Laura CliffordApril (Kate Winslet) and Frank (Leonardo DiCaprio) Wheeler are young, upwardly mobile and raising their two children in their 1950s Connecticut suburban home. However, both are frustrated. He, because of his boring, though well paid, job at a computer company. She, when her hope-for amateur acting career goes up in flames. Rescue for the two comes with April’s idea that they pack up their home and family and move to Paris. The best-laid plans, however, can often go awry and they do for the Wheelers living on “Revolutionary Road.”
Based on Richard Yates’ 1962 novel (selected by Time Magazine as one of the 100 best English-language novel since 1923), director Sam Mendes (with the adapted screenplay by Justin Haythe) brings the book to the big screen and reunites its stars for the first time since they paired for the highest grossing film of all time, “Titanic.” Yates’ novel is an icon of American culture but the script falls short of the original work.
Instead of simply telling the enthralling tale of the rise and fall of a young suburban couple, scripter Haythe rushes through the book’s first half and concentrates on the angst the Wheelers experience, as told in the second half of the novel. Short shrift is given to the April’s disastrous debut on stage that sets the desire in motion to escape the tedium of their white-collar lives. Her failure to be a star in local amateur theater sparks the idea to give up their suburban lives to find artistic and personal freedom in France. Instead, Haythe speeds through the book’s plot setup and lands well into the story.
The luster of the stars, and their fine thesping skills, helps make up for rushed feel of the screenplay and makes the reteaming of DiCaprio and Winslet worthwhile, for sure. The two actors have honed their acting skills over the 11 years since “Titanic” and Winslet, especially, steeps herself in her role as the troubled April. DiCaprio gives a fine performance as Frank but Kate Winslet gets the most powerfully arcing role.
Supporting acting is good, not great, with Kathy Bates as the melding realtor, Mrs. Helen Givings, who intrudes on the Wheelers to help her with her institution-bound son, John (Michael Shannon), a sociopath who has the knack to push people’s buttons. David Harbour gives a solid perf as Shep Campbell, a former G.I. who has grudgingly accepted his lot in life with his dull wife, Milly (Kathryn Hahn). Shep lives vicariously through his perceived glamour of the Wheelers, making his boring existence acceptable. Dylan Baker, as Frank’s alcoholic coworker Jack Ordway, has little to work with but, still, invests himself in the role. Other supporting performances are lackluster and two-dimensional.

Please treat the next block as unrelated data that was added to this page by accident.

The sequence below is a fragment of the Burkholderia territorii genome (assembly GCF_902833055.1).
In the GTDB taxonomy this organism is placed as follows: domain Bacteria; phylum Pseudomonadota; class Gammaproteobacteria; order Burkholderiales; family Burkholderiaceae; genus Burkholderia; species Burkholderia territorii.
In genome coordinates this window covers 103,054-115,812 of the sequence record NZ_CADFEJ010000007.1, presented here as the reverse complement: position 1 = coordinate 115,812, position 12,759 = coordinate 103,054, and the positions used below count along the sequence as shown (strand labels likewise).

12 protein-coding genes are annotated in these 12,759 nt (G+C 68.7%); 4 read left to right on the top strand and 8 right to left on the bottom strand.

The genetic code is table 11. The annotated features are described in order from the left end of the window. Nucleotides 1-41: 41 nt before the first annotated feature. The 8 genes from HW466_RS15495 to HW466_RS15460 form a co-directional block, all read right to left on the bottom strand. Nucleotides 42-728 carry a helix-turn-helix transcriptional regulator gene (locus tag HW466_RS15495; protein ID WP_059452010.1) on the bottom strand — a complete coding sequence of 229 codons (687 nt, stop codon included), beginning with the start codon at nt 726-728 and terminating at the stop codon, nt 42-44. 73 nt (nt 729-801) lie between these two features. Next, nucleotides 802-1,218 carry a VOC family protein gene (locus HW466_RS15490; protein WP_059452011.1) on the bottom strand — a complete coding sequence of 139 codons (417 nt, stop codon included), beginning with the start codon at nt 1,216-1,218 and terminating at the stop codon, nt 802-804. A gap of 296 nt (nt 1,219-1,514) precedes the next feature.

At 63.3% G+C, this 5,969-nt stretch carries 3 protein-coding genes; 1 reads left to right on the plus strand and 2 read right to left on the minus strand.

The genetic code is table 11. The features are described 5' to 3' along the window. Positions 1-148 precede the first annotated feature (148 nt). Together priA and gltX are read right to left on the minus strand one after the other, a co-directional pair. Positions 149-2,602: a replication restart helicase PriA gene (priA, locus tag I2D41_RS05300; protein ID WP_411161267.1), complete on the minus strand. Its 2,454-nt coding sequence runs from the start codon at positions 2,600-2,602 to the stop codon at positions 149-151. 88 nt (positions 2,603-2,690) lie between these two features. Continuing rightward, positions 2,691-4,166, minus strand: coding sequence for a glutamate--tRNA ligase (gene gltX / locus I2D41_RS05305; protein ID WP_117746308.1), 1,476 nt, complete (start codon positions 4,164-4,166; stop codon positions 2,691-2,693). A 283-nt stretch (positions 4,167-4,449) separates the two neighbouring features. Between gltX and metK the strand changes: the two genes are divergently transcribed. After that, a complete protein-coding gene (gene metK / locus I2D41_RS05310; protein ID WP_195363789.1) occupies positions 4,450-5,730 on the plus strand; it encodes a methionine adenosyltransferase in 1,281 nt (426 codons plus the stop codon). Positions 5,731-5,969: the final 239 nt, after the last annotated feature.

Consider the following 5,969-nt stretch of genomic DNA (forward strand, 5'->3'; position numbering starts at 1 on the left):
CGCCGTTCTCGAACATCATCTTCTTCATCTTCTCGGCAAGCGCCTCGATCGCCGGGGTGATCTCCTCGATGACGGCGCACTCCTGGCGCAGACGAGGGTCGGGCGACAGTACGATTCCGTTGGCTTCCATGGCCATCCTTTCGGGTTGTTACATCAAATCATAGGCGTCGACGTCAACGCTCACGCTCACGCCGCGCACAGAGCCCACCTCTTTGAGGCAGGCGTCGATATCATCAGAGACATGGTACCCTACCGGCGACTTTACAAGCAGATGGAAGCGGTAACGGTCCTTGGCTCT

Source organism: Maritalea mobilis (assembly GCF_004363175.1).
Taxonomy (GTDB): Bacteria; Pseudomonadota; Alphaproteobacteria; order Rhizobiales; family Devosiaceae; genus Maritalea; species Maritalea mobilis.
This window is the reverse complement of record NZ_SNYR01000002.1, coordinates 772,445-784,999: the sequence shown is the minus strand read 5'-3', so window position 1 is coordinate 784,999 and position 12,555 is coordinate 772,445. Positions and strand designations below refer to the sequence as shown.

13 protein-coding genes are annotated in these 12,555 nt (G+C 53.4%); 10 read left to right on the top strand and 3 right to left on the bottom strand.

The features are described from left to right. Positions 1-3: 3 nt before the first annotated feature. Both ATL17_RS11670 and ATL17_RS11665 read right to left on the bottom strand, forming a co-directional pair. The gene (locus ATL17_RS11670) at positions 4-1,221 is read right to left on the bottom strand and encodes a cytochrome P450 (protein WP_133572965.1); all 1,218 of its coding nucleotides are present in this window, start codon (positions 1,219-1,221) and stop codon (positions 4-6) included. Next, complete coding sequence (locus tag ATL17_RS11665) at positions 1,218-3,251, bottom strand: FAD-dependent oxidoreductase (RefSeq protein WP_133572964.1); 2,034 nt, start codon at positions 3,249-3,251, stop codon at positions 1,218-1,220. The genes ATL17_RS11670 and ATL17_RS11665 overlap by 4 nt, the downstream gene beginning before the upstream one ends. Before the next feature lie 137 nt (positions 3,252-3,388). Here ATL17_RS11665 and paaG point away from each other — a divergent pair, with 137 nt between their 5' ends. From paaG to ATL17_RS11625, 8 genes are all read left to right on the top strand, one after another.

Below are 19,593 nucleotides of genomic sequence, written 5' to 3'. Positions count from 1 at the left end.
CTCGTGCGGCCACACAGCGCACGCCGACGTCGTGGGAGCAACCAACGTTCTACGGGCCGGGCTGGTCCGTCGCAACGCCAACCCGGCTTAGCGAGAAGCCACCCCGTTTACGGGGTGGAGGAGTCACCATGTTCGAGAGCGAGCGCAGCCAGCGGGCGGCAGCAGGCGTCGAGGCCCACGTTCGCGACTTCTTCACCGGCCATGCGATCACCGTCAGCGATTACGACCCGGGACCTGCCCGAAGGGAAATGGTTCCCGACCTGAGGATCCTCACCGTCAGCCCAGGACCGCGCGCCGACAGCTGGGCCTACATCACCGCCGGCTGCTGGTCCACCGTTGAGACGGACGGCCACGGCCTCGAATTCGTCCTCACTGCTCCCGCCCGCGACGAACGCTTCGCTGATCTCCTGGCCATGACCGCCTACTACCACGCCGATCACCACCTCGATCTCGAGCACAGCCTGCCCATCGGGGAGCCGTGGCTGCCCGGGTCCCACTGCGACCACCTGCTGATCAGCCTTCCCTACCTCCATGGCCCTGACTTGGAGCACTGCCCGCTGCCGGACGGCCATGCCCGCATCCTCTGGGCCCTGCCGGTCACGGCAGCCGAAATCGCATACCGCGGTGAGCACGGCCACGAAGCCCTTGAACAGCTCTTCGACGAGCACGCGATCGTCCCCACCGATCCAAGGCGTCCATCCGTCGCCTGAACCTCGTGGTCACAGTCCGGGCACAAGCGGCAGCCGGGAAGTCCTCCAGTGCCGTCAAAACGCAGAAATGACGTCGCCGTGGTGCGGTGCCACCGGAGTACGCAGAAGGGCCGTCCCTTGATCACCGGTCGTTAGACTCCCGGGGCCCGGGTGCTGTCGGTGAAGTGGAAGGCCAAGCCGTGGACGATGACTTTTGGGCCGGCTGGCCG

Helmer Mendes shows his directing chops once again and elicits fine performances from his stars. “Revolutionary Road” also does a first-class job in depicting the 1950’s flight to the suburbs with its cookie cutter homes and the increasing affluence of the times. It also does a good job in costuming (by Albert Wolsky) the players with its time-accurate feel.
It is a tough job to adapt a great novel for the big screen. A few, like “Gone with the Wind” and “Jaws,” meet or exceed their source material. Most, though, fall far short of their source. “Revolutionary Road” is somewhere in between, falling just a bit short in adapting Yates’s striking first work. It is good, not great, and it is the two stars that make this worth the price of admission.
The awards-contending season has some stiff competition. After reading the Yates novel, I had high hopes for Mendes adaptation but it is the pairing, again, of Kate and Leo that is the draw. I give it a B.
When aspiring actress April (Kate Winslet, "The Reader") met Frank Wheeler (Leonardo DiCaprio, "Body of Lies") at a NYC party in the mid 50's, she thought she'd never met anyone like him, but marriage followed too quickly by a pregnancy finds the young Bohemian couple following the constant thread of migration to the suburbs and a darling Connecticut Colonial house on "Revolutionary Road."
The well-publicized reuniting of "Titanic" team Winslet and DiCaprio's is set in Winslet's husband Sam Mendes's ("American Beauty," HBO's "True Blood") picture perfect production, but although the director has received astonishing performances from his leads, the adaptation of Richard Yates's highly respected 1960's novel by sophomore screenwriter Justin Haythe ("The Clearing") loses the source material's balance and the film slides down its spiralling slope. By emphasizing the breakdown of a marriage without ever establishing the hope and dreams that gave birth to it, Mendes has made leaden and incessantly depressing what was insightful and breathlessly dramatic on the page.